aligning the optical material with respect to the first mold, wherein the aligning is preformed by inserting a pin into an aligning hole which has been aligned with respect to the first mold in advance of placing the optical material on the first mold;
placing the optical material on the first mold; and
pressing the optical material with the set of molds to form the concave optical-functional surface on at least one surface of the optical material.
27. An optical-device forming apparatus for forming an optical device of a desired shape by pressing a heat-softened optical material using a set of molds, comprising:
aligning means for aligning the optical material with respect to a first mold by moving the optical material within said first mold to a predetermined position by abutting against the optical material, said aligning means including
a pair of aligning members aligned with respect to said first mold and which move relatively to each other, with a reference position of said first mold as a central position of movement, so as to maintain a constant distance between said aligning members and the reference position of said first mold.
28. The optical-device forming apparatus according to claim 29, wherein said aligning members have sloped surfaces in symmetrical shapes with respect to the reference position of said first mold and said sloped surfaces are abutting against the optical material.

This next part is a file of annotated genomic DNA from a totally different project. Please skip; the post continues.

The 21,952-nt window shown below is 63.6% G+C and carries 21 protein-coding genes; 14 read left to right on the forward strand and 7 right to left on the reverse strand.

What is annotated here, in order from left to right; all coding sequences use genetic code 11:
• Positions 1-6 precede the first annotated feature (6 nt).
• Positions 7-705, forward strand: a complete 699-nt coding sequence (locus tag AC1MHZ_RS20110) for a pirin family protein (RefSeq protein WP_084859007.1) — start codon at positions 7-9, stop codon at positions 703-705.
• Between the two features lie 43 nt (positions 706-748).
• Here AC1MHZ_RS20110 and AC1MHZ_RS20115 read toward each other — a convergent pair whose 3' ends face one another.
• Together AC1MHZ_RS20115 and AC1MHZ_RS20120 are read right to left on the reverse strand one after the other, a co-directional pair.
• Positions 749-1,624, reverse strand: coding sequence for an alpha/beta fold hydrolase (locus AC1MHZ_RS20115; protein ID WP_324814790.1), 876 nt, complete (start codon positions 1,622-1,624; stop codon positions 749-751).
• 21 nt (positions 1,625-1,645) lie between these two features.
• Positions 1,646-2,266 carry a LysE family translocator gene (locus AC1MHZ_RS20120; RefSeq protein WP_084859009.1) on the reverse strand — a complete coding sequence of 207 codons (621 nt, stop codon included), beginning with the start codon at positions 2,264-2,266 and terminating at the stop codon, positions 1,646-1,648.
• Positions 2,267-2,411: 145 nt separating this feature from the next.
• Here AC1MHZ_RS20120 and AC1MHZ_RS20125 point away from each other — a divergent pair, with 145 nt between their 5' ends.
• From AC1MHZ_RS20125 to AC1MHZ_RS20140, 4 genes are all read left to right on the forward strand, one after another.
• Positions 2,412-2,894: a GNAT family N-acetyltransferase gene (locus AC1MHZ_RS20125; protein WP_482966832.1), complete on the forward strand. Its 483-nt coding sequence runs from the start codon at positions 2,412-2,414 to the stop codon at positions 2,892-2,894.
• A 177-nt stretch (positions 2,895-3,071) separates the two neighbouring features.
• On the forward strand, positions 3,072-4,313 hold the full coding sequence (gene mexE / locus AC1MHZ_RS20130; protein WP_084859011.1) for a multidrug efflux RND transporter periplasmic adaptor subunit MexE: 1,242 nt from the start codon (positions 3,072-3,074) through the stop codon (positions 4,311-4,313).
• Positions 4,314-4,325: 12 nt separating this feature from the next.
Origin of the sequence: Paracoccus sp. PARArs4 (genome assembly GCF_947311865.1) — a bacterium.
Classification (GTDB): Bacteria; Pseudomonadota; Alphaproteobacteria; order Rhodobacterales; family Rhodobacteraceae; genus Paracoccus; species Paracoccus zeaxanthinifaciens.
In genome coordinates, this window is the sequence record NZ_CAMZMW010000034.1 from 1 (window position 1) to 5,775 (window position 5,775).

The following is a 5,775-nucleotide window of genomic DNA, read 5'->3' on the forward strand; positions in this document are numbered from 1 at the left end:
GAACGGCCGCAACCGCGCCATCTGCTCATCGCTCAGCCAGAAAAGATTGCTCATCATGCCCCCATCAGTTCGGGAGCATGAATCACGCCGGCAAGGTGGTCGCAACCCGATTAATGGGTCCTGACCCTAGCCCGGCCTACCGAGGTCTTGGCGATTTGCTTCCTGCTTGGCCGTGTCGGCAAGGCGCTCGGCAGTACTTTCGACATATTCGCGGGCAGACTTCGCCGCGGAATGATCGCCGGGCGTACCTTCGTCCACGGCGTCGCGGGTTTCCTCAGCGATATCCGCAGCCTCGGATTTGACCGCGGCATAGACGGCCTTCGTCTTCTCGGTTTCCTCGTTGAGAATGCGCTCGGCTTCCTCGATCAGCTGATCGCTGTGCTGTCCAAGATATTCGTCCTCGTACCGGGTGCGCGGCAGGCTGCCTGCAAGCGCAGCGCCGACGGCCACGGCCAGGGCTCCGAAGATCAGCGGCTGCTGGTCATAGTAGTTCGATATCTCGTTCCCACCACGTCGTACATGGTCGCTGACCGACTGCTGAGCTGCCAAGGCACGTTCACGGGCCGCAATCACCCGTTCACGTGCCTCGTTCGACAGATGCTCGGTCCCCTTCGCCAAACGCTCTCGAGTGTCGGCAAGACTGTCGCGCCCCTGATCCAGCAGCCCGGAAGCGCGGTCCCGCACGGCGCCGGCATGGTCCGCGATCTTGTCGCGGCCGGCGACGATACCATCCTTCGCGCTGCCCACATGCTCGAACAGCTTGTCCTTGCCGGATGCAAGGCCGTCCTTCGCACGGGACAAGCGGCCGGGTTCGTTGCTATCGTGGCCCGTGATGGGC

29. The optical-device forming apparatus according to claim 27, further comprising spring means on surfaces of said aligning members so as to abut against said optical material during said aligning.
30. The optical-device forming apparatus according to claim 29, further comprising a rack-and-pinion mechanism to drive said aligning means.
31. The optical-device forming apparatus according to claim 27, further comprising a link mechanism to drive said aligning means.
32. The optical-device forming apparatus according to claim 29, wherein the optical material is glass.
33. The optical-device forming apparatus according to claim 27, wherein viscosity of the optical material upon alignment is 105 dPa/sec.
34. The optical-device forming apparatus according to claim 27, wherein said aligning members are comprised of a heat-resistant material having substantially the same thermal expansion rate as that of said set of molds.
35. An optical-device forming apparatus for forming an optical device of a desired shape by pressing a heat-softened optical material using a set of molds, comprising: